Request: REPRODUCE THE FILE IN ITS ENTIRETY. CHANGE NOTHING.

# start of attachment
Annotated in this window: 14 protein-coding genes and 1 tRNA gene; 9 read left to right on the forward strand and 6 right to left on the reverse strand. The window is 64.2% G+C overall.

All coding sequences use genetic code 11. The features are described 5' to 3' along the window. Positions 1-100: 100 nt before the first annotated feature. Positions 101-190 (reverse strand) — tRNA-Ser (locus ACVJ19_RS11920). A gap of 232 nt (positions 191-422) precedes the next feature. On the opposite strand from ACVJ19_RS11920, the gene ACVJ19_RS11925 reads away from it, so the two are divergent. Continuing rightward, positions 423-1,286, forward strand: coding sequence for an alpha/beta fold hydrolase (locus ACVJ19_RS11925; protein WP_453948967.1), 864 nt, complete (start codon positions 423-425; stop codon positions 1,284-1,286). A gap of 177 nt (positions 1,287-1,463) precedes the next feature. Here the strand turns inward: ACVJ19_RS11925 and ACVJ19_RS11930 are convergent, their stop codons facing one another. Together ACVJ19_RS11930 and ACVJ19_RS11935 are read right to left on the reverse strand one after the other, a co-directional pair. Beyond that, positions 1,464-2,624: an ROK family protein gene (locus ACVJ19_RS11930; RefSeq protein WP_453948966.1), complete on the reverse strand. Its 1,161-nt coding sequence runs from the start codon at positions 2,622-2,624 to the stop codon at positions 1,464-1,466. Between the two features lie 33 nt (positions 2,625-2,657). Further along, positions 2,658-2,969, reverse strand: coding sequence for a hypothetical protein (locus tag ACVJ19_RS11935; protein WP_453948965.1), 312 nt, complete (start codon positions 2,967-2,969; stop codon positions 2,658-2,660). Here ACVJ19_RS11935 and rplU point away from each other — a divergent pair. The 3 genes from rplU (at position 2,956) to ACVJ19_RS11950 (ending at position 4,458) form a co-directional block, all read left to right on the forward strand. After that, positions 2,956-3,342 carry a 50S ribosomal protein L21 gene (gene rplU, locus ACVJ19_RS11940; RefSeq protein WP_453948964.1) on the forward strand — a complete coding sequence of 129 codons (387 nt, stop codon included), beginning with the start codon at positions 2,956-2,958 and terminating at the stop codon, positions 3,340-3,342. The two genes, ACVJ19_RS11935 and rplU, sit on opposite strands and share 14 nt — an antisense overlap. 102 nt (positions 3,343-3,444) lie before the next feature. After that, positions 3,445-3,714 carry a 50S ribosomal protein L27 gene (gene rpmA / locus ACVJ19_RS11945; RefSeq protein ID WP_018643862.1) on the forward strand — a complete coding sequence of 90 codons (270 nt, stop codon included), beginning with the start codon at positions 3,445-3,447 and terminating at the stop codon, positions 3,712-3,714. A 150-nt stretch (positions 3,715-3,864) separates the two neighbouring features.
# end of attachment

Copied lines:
Annotated in this window: 14 protein-coding genes and 1 tRNA gene; 9 read left to right on the forward strand and 6 right to left on the reverse strand. The window is 64.2% G+C overall.

All coding sequences use genetic code 11. The features are described 5' to 3' along the window. Positions 1-100: 100 nt before the first annotated feature. Positions 101-190 (reverse strand) — tRNA-Ser (locus ACVJ19_RS11920). A gap of 232 nt (positions 191-422) precedes the next feature. On the opposite strand from ACVJ19_RS11920, the gene ACVJ19_RS11925 reads away from it, so the two are divergent. Continuing rightward, positions 423-1,286, forward strand: coding sequence for an alpha/beta fold hydrolase (locus ACVJ19_RS11925; protein WP_453948967.1), 864 nt, complete (start codon positions 423-425; stop codon positions 1,284-1,286). A gap of 177 nt (positions 1,287-1,463) precedes the next feature. Here the strand turns inward: ACVJ19_RS11925 and ACVJ19_RS11930 are convergent, their stop codons facing one another. Together ACVJ19_RS11930 and ACVJ19_RS11935 are read right to left on the reverse strand one after the other, a co-directional pair. Beyond that, positions 1,464-2,624: an ROK family protein gene (locus ACVJ19_RS11930; RefSeq protein WP_453948966.1), complete on the reverse strand. Its 1,161-nt coding sequence runs from the start codon at positions 2,622-2,624 to the stop codon at positions 1,464-1,466. Between the two features lie 33 nt (positions 2,625-2,657). Further along, positions 2,658-2,969, reverse strand: coding sequence for a hypothetical protein (locus tag ACVJ19_RS11935; protein WP_453948965.1), 312 nt, complete (start codon positions 2,967-2,969; stop codon positions 2,658-2,660). Here ACVJ19_RS11935 and rplU point away from each other — a divergent pair. The 3 genes from rplU (at position 2,956) to ACVJ19_RS11950 (ending at position 4,458) form a co-directional block, all read left to right on the forward strand. After that, positions 2,956-3,342 carry a 50S ribosomal protein L21 gene (gene rplU, locus ACVJ19_RS11940; RefSeq protein WP_453948964.1) on the forward strand — a complete coding sequence of 129 codons (387 nt, stop codon included), beginning with the start codon at positions 2,956-2,958 and terminating at the stop codon, positions 3,340-3,342. The two genes, ACVJ19_RS11935 and rplU, sit on opposite strands and share 14 nt — an antisense overlap. 102 nt (positions 3,343-3,444) lie before the next feature. After that, positions 3,445-3,714 carry a 50S ribosomal protein L27 gene (gene rpmA / locus ACVJ19_RS11945; RefSeq protein ID WP_018643862.1) on the forward strand — a complete coding sequence of 90 codons (270 nt, stop codon included), beginning with the start codon at positions 3,445-3,447 and terminating at the stop codon, positions 3,712-3,714. A 150-nt stretch (positions 3,715-3,864) separates the two neighbouring features.